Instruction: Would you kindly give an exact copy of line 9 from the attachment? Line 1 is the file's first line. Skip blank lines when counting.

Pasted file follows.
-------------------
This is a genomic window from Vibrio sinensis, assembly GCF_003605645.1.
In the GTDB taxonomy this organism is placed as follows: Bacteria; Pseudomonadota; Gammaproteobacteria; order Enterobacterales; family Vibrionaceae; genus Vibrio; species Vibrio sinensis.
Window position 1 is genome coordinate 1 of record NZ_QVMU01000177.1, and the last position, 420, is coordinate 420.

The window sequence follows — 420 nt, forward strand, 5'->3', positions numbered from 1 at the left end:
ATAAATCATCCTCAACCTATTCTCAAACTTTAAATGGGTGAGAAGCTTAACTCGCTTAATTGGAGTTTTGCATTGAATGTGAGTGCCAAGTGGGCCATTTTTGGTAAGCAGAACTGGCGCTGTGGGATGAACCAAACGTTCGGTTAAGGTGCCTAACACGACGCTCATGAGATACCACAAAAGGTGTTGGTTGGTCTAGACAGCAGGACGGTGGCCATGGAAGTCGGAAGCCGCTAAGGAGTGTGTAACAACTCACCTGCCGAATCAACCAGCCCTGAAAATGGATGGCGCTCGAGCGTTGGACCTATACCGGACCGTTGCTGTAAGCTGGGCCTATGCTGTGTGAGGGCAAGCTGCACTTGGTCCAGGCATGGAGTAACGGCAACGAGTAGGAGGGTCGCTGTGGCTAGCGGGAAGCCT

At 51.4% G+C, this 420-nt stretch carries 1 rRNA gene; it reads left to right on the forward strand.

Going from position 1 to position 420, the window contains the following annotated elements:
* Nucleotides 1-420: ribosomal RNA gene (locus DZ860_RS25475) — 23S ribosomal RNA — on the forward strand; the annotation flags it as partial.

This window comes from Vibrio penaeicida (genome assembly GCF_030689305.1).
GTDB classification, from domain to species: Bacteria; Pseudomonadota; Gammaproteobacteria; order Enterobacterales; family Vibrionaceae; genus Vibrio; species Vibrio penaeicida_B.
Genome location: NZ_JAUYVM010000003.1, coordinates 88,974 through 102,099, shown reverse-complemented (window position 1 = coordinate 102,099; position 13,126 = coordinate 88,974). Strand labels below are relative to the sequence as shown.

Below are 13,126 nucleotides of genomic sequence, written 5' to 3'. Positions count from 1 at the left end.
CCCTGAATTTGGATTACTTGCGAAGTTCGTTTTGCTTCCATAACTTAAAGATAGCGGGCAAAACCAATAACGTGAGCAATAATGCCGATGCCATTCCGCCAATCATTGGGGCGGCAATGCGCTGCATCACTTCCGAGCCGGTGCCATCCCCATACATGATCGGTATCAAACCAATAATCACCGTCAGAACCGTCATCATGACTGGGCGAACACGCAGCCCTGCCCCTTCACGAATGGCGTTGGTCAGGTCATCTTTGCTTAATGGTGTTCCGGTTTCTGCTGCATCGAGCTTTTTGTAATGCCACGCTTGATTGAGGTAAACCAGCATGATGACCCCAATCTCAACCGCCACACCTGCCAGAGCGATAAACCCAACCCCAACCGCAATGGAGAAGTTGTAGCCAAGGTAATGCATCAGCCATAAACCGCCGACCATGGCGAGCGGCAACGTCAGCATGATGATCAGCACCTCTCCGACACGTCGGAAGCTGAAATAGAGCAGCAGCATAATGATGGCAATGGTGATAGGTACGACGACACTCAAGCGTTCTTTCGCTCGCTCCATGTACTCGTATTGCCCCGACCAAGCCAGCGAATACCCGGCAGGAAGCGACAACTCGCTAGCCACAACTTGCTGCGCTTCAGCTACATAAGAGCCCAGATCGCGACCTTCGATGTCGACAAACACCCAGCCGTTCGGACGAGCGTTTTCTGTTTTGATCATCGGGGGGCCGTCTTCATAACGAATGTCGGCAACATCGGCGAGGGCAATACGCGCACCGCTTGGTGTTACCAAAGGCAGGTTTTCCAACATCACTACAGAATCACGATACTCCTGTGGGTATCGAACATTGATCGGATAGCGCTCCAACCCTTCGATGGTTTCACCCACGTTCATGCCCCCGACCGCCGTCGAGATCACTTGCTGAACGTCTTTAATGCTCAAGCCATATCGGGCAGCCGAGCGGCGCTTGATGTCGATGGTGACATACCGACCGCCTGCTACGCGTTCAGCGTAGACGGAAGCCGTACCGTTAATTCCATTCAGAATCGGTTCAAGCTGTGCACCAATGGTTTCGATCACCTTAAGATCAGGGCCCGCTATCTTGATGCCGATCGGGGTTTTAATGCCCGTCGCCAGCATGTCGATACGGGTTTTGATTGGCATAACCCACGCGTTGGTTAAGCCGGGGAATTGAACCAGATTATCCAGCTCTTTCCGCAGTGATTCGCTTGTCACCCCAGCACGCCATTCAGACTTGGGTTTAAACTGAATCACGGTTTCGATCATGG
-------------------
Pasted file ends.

This window comes from Vibrio penaeicida (genome assembly GCF_030689305.1).